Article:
In seeking to create uncomplicated role models for children, Ms Wilkins is becoming something of a role model herself. The results are not always happy. "I was once invited to a school in Golders Green," she said. "To talk about all this. And I arrived at the same time as a photographer from The Times. And, no offence, but I had a pretty smart car, and was dressed, well, as I am today. And this photographer came in a 2CV tied together with string, and had jeans with holes in them, and was lugging shapeless bags with cameras - I mean, he was scruffy. And these two little black girls were sent out to fetch the author, and what do they do? They go straight up to this guy and ask him in. And you should be used to it, but I was winded, winded. I went inside and I said to the teacher, `You've got a problem'. And she said, `Why do you think we asked you to come here?'"

When people talk about institutional racism, they conjure up images derived from the Stephen Lawrence affair, all stabbings in the night and high- profile rebuffs. But racism is like an iceberg, and violence is only the tip. The bulk of it consists of these casual assumptions, these daily slights. Ms Wilkins's black mermaid is fun, but she has her work cut out too.

All of which was something of a digression away from the ostensible point of the Anglo-French book fair, a four-day festival which runs until tomorrow. The foyer of the Institut Francais had been converted into a bookstore, with heaps of titles in both languages. Parties of schoolchildren were sitting on the stairs waiting for the next film in the programme - Babar, or Asterix - to begin. And Quentin Blake sat in the middle of them, signing copies of his books. His recent appointment as the nation's children's literature laureate attracted rather less attention than Andrew Motion's investiture as Poet Laureate, but he has been working away in schools and at book festivals.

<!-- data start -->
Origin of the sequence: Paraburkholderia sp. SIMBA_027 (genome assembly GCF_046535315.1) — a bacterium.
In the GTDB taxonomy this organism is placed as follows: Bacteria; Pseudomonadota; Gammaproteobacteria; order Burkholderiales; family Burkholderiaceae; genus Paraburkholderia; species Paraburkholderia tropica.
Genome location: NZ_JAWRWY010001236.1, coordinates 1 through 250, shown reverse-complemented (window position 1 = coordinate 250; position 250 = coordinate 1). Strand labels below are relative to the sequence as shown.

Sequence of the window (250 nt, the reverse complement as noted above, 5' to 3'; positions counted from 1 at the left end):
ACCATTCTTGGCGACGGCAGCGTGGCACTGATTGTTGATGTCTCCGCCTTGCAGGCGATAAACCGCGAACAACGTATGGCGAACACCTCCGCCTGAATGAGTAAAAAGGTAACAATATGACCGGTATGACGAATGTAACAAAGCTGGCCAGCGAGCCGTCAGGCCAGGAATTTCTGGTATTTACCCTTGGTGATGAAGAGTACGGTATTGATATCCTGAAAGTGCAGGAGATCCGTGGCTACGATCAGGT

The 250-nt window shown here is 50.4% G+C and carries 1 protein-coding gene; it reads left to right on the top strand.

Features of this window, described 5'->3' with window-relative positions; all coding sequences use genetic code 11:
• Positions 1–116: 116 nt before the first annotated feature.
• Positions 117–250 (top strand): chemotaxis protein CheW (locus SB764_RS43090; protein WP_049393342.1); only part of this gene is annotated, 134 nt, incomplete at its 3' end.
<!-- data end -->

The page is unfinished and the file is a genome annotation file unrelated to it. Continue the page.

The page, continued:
Here, he found himself in an ambassadorial role, an eager and fluent Francophone apologising for the fact that selling French children's books in England is every bit as hard as selling British beef the other way. It isn't only racial stereotypes that could use some brushing down.

One of the odd features of Britain's children's books is that 95 per cent of them are printed in Singapore, where production is cheaper, better and less hassle than in the UK. Such is the global market. So it was especially moving to see the small exhibition of samizdat books from pre- liberation Czechoslovakia, which opened last week at St Bride's Library, just off Fleet Street. There has been plenty of hoopla about the 10th anniversary of the Velvet Revolution - on Thursday, Prague celebrated it by reminding everyone what things used to be like, running 10-year- old television programmes, emptying the shelves in shops, and urging waiters to be surly. But here, in a few glass cases, sat evidence of another world altogether. Here was the 1909 German typewriter on which some heavy-hitting typist had turned out copies of Nadezhda Mandelstam's memoirs. Here was the rough printing pad, spool of shoemaker's thread, serrated knife and selection of wallpaper used to stitch and bind the illegal pamphlets and books in the Czech intellectual underground.

It wasn't long ago, but the procedures of samizdat looked positively antique, and the books themselves - by Havel, Klima, Hrabel and many others - looked unbelievably precious: typed and stitched by hand in some village with tools that could be hidden in the barn if the police came by. In the 14 years that samizdat publishing existed, more than 1,000 titles were produced, and 200 regular journals. The fact that it already seems ancient does not prevent it from remaining the most romantic emblem of literary tenacity in recent times. It's enough to make one believe that if all our new technology disappeared, people would simply pluck goose quills and start scribbling on parchment.

"It's quite surreal to see these things we used every day looking like archaeological exhibits," said Pavel Seifter, the Czech Republic's ambassador in London and a samizdat printer himself. "There were six of us, with a 19th century printing press, up in the mountains. In fact the first book we made was a history of Czech-German relations in the 19th century. The thing people forget about samizdat is that it wasn't producing political material exactly, it was mainly novels and plays and poetry and history. But you could still go to prison for doing a thing like that."

The technology has certainly moved on. We have electronic desktop publishing; they had elbow-grease hayloft publishing. It is quite something, in an age where illicit books could easily be lap-topped on to the Internet, to be confronted with evidence of the heroism required not by writers, but by printers. It might have been a velvet revolution, but the velvet was steeped in ink.

Comments